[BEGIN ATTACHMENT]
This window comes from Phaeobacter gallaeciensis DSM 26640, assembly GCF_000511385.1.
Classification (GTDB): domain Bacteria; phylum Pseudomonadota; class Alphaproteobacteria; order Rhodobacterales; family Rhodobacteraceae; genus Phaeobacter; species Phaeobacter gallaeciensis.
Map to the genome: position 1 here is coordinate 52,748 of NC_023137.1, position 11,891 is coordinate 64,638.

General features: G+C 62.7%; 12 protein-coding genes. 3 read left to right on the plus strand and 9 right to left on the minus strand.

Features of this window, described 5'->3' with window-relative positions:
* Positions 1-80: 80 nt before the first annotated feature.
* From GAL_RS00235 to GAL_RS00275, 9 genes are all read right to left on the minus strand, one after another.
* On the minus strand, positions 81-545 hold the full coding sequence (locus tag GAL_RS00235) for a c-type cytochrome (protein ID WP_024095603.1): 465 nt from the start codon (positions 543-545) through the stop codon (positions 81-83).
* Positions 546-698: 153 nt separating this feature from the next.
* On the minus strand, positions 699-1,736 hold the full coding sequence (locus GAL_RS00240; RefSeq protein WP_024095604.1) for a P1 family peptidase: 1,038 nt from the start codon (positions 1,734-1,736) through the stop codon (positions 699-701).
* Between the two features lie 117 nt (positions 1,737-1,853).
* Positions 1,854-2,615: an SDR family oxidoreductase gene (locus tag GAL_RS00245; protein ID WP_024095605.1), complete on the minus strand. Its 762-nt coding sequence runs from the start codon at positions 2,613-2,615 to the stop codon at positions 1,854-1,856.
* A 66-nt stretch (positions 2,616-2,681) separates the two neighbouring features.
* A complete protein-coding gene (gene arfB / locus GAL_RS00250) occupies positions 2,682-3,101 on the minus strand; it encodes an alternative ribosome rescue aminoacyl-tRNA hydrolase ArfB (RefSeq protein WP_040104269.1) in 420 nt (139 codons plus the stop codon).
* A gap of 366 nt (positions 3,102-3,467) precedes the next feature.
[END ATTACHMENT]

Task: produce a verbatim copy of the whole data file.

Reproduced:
This window comes from Phaeobacter gallaeciensis DSM 26640, assembly GCF_000511385.1.
Classification (GTDB): domain Bacteria; phylum Pseudomonadota; class Alphaproteobacteria; order Rhodobacterales; family Rhodobacteraceae; genus Phaeobacter; species Phaeobacter gallaeciensis.
Map to the genome: position 1 here is coordinate 52,748 of NC_023137.1, position 11,891 is coordinate 64,638.

General features: G+C 62.7%; 12 protein-coding genes. 3 read left to right on the plus strand and 9 right to left on the minus strand.

Features of this window, described 5'->3' with window-relative positions:
* Positions 1-80: 80 nt before the first annotated feature.
* From GAL_RS00235 to GAL_RS00275, 9 genes are all read right to left on the minus strand, one after another.
* On the minus strand, positions 81-545 hold the full coding sequence (locus tag GAL_RS00235) for a c-type cytochrome (protein ID WP_024095603.1): 465 nt from the start codon (positions 543-545) through the stop codon (positions 81-83).
* Positions 546-698: 153 nt separating this feature from the next.
* On the minus strand, positions 699-1,736 hold the full coding sequence (locus GAL_RS00240; RefSeq protein WP_024095604.1) for a P1 family peptidase: 1,038 nt from the start codon (positions 1,734-1,736) through the stop codon (positions 699-701).
* Between the two features lie 117 nt (positions 1,737-1,853).
* Positions 1,854-2,615: an SDR family oxidoreductase gene (locus tag GAL_RS00245; protein ID WP_024095605.1), complete on the minus strand. Its 762-nt coding sequence runs from the start codon at positions 2,613-2,615 to the stop codon at positions 1,854-1,856.
* A 66-nt stretch (positions 2,616-2,681) separates the two neighbouring features.
* A complete protein-coding gene (gene arfB / locus GAL_RS00250) occupies positions 2,682-3,101 on the minus strand; it encodes an alternative ribosome rescue aminoacyl-tRNA hydrolase ArfB (RefSeq protein WP_040104269.1) in 420 nt (139 codons plus the stop codon).
* A gap of 366 nt (positions 3,102-3,467) precedes the next feature.